How has the brand-customer relationship transformed over the years?
October 15, 2014
I recently had the opportunity to speak with Scott Robbin, Director at Argyle Executive Forum, about the unique characteristics of today’s customer and how CMOs can engage with the modern consumer to deliver an excellent customer experience.
Below is a snippet of the conversation I had with Scott. The full interview can be viewed here.
Scott Robbin, Argyle Executive Forum: Let’s discuss the modern customer and what they expect from the brands they interact with. How has the brand-customer relationship transformed in recent years?
Susan Ganeshan, Clarabridge: Customers expect to talk in any channel, directly to you, on social media, on review sites, to your partners – and they expect to be heard. And now, they expect complete follow up with a closed-loop experience. The past three years has led us to the advent of “social customer care” where someone uses Twitter, Facebook or other review sites to either praise or complain about your brand. They expect follow up. When you give them that follow up, great things happen. You can make happy customers happier – “Hey United Airlines tweeted back at me, how cool?!” and you can turn unhappy customers into advocates – “Well they refunded my credit card, that was a classy thing to do.”
What are some of the top challenges that marketers are encountering with regards to tracking and understanding their customers’ feedback?
There are four primary challenges to understanding the feedback.
First, you have to find it, because it sits all over your organization (in the call center, in email, in live chat, just to name a few) and it sits all over the web (on Twitter, Facebook, Trip Advisor, Yelp, and even on sites like pissedconsumer.com).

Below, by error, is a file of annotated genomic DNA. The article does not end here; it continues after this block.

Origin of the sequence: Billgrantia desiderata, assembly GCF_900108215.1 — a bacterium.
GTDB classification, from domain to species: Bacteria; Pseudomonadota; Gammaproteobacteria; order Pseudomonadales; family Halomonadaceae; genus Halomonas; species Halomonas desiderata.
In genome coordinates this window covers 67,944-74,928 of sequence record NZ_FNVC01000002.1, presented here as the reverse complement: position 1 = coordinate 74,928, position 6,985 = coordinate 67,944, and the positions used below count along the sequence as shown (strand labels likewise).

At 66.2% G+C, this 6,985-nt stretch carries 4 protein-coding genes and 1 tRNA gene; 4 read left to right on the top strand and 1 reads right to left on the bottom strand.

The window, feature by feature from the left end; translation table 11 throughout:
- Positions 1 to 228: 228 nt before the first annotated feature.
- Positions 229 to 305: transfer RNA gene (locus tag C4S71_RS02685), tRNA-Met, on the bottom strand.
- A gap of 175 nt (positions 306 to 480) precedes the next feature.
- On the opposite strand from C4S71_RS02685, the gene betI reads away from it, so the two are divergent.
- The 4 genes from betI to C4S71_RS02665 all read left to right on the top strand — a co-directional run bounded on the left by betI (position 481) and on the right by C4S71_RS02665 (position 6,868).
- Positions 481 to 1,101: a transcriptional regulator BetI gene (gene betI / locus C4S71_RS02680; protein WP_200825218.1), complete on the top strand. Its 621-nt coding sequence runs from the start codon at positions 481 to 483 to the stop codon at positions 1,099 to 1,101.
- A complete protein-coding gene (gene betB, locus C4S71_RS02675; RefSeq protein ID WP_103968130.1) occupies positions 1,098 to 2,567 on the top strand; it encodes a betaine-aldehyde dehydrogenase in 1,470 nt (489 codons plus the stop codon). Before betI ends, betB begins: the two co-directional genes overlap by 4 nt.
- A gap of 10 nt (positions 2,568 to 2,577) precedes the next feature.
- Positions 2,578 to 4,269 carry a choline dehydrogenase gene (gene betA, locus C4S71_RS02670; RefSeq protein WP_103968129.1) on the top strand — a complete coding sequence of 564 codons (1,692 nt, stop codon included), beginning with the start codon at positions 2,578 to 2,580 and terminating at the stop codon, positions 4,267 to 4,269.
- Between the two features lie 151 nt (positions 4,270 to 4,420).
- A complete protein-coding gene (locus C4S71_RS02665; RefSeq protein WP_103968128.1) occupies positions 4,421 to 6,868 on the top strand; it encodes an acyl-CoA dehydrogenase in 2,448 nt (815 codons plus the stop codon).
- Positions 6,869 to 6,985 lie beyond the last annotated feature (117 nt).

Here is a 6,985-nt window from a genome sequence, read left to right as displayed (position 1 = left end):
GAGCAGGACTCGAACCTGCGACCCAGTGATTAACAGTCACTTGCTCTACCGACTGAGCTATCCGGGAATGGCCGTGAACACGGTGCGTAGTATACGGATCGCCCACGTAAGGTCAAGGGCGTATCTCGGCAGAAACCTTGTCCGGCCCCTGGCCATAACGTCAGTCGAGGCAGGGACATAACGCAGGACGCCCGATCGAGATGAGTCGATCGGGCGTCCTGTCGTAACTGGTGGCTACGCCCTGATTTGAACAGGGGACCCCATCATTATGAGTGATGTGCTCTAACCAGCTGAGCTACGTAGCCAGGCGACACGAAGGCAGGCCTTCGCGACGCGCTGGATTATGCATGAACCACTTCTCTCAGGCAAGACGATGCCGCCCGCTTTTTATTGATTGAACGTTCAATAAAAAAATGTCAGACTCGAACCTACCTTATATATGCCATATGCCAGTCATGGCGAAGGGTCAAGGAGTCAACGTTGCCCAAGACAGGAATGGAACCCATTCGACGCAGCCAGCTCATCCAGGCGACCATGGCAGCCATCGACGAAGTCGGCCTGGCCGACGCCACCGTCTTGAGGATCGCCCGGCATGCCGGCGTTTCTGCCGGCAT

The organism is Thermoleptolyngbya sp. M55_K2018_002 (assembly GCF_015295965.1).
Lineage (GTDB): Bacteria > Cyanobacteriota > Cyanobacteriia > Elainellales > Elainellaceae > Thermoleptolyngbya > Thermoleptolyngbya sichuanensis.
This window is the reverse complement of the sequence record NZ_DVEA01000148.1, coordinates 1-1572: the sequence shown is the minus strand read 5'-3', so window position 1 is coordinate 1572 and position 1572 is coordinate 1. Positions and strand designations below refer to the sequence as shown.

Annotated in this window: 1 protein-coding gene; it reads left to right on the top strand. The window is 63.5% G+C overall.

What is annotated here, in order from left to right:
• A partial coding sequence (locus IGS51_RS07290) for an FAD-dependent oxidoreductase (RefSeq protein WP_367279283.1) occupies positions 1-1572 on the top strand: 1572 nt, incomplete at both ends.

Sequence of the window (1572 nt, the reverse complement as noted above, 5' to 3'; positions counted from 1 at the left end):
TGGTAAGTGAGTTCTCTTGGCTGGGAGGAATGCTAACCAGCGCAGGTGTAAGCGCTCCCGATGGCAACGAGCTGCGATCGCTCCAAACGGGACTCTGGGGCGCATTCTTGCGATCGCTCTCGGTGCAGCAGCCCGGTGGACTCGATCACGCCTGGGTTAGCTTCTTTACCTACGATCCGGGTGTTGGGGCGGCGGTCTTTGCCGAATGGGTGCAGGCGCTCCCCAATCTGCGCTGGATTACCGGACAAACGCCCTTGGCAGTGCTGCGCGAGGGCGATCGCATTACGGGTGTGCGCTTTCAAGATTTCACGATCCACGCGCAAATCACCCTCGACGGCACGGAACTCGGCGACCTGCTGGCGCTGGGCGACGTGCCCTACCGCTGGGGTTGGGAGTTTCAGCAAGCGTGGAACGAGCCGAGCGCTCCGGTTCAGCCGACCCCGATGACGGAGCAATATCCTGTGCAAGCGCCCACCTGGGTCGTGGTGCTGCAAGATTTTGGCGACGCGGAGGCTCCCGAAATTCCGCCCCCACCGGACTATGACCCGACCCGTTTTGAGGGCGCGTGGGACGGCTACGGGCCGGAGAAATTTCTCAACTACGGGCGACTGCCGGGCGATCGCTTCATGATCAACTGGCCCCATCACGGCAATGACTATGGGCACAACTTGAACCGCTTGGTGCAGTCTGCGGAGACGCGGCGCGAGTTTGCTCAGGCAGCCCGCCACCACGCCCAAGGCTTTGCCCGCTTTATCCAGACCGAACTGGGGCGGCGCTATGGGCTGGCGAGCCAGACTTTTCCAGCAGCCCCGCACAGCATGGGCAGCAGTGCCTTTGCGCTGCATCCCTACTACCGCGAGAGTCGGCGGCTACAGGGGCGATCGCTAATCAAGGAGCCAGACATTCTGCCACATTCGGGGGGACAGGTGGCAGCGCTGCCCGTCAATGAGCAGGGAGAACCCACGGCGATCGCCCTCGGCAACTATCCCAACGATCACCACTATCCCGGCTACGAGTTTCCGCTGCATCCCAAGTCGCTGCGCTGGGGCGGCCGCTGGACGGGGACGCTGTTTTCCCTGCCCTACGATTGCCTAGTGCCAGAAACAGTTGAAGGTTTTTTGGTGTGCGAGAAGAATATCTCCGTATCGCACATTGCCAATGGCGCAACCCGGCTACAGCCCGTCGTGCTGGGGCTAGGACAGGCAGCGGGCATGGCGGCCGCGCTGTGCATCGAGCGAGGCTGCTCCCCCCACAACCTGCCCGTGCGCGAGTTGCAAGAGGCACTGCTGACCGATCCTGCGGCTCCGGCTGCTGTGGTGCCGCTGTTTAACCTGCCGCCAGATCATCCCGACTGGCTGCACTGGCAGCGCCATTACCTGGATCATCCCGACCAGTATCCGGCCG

Once you find it, you have to understand it. The fact is 95 percent of customer feedback is unstructured text- or voice-based. Even surveys that compile structured data only account for a small percentage of all the feedback. To understand the written or spoken word, you have to break it down to its smaller parts and then put it into the right categories and buckets to understand it alongside all the other data.
When you can build it back up into trends for a complete picture, the next challenge is to prioritize it. Should you make a change to your pricing on one product right away or should you overhaul the whole program? These are hard choices. You have to marry what you learn about the customer experience with your overall corporate KPIs to determine the next best course of action.
Finally, you have to continually evolve. Tomorrow the next Twitter will pop up or customers will start talking in a new way. In the “Age of the Customer,” you have to follow them as they traverse an ever-changing customer journey.
The full interview, including key takeaways for CMOs, can be found on the Argyle Journal here.